The Bengals entered the game undefeated at home and 4-0 against teams that made the playoffs. They exited the game with a third consecutive wild-card round loss in which the offense imploded, failing to top 13 points.
Dalton entered the league with a reputation as a poor man's Matt Ryan, underwhelming as a thrower but NFL-ready with plus intangibles and fundamentals.
Three years later, there has been no growth. The only difference is that it's Dalton's decision-making rather than his arm strength that is preventing the Bengals' offense from reaching its potential.
Although Dalton has broken numerous franchise records in an inflated era for passing stats, he has been maddeningly inconsistent in terms of ball placement, pocket presence and field vision.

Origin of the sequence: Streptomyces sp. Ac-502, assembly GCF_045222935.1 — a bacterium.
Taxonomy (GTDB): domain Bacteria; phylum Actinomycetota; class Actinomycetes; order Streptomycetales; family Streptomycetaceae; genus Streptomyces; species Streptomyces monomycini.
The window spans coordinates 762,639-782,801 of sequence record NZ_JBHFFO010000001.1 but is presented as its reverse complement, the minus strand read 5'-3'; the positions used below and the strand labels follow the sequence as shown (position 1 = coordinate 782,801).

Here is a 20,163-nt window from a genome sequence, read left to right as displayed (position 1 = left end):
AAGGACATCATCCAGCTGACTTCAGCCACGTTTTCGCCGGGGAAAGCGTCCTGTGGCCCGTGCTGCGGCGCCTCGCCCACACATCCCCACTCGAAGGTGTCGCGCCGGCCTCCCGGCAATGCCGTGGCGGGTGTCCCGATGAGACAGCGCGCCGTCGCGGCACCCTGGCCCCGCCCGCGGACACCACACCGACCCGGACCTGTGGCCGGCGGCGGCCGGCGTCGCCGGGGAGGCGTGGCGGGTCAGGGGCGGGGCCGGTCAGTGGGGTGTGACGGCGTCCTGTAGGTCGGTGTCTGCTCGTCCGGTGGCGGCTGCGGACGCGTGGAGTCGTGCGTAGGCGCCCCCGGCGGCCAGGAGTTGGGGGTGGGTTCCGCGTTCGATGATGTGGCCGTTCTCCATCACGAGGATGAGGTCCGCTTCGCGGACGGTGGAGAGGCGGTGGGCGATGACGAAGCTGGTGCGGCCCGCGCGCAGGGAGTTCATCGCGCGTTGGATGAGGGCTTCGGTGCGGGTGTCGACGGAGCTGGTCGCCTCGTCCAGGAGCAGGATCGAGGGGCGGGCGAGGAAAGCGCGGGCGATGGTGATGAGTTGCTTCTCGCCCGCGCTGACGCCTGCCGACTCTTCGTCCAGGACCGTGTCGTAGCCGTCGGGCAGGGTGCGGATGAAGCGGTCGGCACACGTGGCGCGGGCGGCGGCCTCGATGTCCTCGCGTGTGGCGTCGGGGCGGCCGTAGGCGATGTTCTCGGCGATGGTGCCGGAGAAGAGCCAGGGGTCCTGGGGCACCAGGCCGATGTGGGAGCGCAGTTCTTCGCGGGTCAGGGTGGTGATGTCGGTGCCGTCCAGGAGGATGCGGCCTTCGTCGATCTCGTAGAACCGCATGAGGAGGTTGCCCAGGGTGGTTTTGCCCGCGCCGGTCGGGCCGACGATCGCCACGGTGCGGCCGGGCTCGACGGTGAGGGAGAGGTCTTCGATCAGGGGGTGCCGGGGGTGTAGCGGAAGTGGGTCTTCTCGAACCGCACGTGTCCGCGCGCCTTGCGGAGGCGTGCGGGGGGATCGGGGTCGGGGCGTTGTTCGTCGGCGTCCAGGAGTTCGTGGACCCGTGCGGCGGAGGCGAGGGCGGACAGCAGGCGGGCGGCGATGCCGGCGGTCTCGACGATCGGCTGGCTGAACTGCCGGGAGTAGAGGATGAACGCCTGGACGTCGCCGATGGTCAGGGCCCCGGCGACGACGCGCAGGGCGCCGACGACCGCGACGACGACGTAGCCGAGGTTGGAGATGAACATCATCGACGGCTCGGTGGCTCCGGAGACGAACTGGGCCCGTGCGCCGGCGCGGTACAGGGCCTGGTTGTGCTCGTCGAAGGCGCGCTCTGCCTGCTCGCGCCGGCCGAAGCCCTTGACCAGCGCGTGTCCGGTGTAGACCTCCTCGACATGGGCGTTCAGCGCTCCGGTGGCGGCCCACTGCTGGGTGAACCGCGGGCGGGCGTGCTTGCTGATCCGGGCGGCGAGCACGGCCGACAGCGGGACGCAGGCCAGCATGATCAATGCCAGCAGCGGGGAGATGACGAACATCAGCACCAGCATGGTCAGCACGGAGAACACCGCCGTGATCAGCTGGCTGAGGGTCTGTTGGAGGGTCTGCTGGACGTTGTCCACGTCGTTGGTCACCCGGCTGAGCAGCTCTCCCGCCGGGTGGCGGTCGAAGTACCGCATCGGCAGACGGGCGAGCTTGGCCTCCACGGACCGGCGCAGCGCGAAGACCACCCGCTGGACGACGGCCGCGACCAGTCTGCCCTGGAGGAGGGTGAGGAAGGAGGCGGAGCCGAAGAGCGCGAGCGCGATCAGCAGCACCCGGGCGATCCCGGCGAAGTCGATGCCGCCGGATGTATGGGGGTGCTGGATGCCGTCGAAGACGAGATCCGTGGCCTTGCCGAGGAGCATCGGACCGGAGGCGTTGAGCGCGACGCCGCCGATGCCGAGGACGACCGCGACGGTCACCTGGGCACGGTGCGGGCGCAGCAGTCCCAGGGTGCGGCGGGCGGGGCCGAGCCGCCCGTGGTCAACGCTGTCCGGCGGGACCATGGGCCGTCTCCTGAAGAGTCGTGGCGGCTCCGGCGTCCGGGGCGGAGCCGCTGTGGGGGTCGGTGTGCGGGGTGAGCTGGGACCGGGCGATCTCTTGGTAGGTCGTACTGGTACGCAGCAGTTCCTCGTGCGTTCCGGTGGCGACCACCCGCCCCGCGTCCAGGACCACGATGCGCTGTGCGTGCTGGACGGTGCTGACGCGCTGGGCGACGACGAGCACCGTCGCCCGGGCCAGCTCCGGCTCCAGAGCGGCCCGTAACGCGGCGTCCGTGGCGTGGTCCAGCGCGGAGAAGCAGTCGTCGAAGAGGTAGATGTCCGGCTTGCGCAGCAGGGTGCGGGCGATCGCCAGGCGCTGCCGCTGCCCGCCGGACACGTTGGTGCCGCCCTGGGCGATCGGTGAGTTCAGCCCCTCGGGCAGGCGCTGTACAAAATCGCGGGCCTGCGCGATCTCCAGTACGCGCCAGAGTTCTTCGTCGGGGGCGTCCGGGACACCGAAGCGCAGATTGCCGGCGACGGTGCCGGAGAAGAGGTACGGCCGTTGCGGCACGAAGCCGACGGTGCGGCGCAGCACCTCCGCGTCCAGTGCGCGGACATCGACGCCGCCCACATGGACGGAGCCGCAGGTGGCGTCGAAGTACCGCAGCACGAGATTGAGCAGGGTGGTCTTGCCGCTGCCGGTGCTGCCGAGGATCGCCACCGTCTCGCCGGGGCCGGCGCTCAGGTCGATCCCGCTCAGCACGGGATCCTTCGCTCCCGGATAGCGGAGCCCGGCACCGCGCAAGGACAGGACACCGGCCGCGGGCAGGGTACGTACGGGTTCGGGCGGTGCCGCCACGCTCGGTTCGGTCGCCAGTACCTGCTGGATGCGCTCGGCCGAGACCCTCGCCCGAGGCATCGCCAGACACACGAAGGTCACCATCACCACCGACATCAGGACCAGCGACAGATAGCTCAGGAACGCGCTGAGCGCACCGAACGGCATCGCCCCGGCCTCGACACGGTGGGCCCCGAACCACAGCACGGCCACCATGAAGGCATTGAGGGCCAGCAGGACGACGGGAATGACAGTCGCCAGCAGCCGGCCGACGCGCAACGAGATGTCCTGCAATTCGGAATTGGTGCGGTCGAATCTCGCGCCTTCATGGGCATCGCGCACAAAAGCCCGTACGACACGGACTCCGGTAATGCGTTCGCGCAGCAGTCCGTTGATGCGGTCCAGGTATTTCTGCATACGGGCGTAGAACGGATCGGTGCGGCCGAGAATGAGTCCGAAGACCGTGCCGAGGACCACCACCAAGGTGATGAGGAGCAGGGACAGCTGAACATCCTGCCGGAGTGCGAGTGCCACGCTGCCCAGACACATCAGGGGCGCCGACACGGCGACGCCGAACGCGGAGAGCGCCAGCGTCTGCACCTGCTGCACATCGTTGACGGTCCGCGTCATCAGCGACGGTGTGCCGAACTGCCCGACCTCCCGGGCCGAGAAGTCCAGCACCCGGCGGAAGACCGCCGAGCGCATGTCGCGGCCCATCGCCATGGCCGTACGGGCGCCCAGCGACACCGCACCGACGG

They continue to harbor the league's longest postseason losing streak in large part because their quarterback has demonstrated traits that cricket fans refer to as those of a "flat-track bully." He feasts on inferior competition while failing to elevate his game or the play of his teammates on the big stage.
"I don't have any questions about Andy's role," Lewis said after the game.
It takes a confident, creative plan to pull an organization out of quarterback limbo.
Those bold strokes are lost on Lewis, as evidenced by his game management during his team's five-game postseason losing skid.
Mediocrity is anathema to the NFL's best-run franchises. This one is more likely to hitch itself to Dalton's fallen star, committing to long-term morass rather than turning over every rock for an ascendent talent.